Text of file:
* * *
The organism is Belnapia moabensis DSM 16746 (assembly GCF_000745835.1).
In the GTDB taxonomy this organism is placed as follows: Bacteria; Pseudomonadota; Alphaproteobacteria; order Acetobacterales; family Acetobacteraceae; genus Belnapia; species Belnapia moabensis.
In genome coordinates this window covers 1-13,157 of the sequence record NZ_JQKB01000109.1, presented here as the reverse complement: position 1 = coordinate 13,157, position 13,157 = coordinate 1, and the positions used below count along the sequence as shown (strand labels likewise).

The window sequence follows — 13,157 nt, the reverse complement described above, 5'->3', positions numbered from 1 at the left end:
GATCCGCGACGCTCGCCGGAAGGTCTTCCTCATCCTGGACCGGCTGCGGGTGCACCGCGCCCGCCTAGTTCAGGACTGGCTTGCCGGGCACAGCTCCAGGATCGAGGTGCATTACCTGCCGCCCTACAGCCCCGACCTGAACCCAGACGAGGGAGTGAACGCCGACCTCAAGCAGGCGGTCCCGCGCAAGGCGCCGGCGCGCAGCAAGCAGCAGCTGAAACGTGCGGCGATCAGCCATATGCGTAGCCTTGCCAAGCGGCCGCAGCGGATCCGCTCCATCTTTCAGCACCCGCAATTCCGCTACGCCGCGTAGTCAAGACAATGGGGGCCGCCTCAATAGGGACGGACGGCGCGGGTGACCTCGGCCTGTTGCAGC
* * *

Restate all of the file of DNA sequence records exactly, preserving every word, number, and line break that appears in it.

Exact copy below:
The organism is Belnapia moabensis DSM 16746 (assembly GCF_000745835.1).
In the GTDB taxonomy this organism is placed as follows: Bacteria; Pseudomonadota; Alphaproteobacteria; order Acetobacterales; family Acetobacteraceae; genus Belnapia; species Belnapia moabensis.
In genome coordinates this window covers 1-13,157 of the sequence record NZ_JQKB01000109.1, presented here as the reverse complement: position 1 = coordinate 13,157, position 13,157 = coordinate 1, and the positions used below count along the sequence as shown (strand labels likewise).

The window sequence follows — 13,157 nt, the reverse complement described above, 5'->3', positions numbered from 1 at the left end:
GATCCGCGACGCTCGCCGGAAGGTCTTCCTCATCCTGGACCGGCTGCGGGTGCACCGCGCCCGCCTAGTTCAGGACTGGCTTGCCGGGCACAGCTCCAGGATCGAGGTGCATTACCTGCCGCCCTACAGCCCCGACCTGAACCCAGACGAGGGAGTGAACGCCGACCTCAAGCAGGCGGTCCCGCGCAAGGCGCCGGCGCGCAGCAAGCAGCAGCTGAAACGTGCGGCGATCAGCCATATGCGTAGCCTTGCCAAGCGGCCGCAGCGGATCCGCTCCATCTTTCAGCACCCGCAATTCCGCTACGCCGCGTAGTCAAGACAATGGGGGCCGCCTCAATAGGGACGGACGGCGCGGGTGACCTCGGCCTGTTGCAGC